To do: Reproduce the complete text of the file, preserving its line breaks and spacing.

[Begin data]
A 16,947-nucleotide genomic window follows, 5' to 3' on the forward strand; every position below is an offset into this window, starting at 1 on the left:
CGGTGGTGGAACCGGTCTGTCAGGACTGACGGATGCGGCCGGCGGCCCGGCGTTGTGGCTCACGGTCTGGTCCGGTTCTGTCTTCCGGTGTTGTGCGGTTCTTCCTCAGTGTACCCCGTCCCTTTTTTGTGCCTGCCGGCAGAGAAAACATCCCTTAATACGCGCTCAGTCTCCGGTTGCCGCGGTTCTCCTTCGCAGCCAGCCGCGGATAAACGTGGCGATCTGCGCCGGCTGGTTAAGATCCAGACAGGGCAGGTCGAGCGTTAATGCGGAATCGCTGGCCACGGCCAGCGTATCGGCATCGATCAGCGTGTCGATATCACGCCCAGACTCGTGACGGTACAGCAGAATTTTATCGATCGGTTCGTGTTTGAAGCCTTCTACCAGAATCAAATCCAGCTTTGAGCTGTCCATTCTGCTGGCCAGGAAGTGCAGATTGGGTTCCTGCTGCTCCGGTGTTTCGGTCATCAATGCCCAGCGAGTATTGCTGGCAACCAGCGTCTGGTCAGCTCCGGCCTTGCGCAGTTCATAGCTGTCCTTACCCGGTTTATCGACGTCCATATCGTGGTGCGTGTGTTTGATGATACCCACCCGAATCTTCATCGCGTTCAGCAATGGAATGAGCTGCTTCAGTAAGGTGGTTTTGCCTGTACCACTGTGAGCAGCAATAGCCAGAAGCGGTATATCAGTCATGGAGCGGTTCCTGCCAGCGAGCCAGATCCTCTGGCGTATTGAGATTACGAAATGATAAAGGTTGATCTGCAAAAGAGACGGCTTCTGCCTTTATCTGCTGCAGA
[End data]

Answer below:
A 16,947-nucleotide genomic window follows, 5' to 3' on the forward strand; every position below is an offset into this window, starting at 1 on the left:
CGGTGGTGGAACCGGTCTGTCAGGACTGACGGATGCGGCCGGCGGCCCGGCGTTGTGGCTCACGGTCTGGTCCGGTTCTGTCTTCCGGTGTTGTGCGGTTCTTCCTCAGTGTACCCCGTCCCTTTTTTGTGCCTGCCGGCAGAGAAAACATCCCTTAATACGCGCTCAGTCTCCGGTTGCCGCGGTTCTCCTTCGCAGCCAGCCGCGGATAAACGTGGCGATCTGCGCCGGCTGGTTAAGATCCAGACAGGGCAGGTCGAGCGTTAATGCGGAATCGCTGGCCACGGCCAGCGTATCGGCATCGATCAGCGTGTCGATATCACGCCCAGACTCGTGACGGTACAGCAGAATTTTATCGATCGGTTCGTGTTTGAAGCCTTCTACCAGAATCAAATCCAGCTTTGAGCTGTCCATTCTGCTGGCCAGGAAGTGCAGATTGGGTTCCTGCTGCTCCGGTGTTTCGGTCATCAATGCCCAGCGAGTATTGCTGGCAACCAGCGTCTGGTCAGCTCCGGCCTTGCGCAGTTCATAGCTGTCCTTACCCGGTTTATCGACGTCCATATCGTGGTGCGTGTGTTTGATGATACCCACCCGAATCTTCATCGCGTTCAGCAATGGAATGAGCTGCTTCAGTAAGGTGGTTTTGCCTGTACCACTGTGAGCAGCAATAGCCAGAAGCGGTATATCAGTCATGGAGCGGTTCCTGCCAGCGAGCCAGATCCTCTGGCGTATTGAGATTACGAAATGATAAAGGTTGATCTGCAAAAGAGACGGCTTCTGCCTTTATCTGCTGCAGA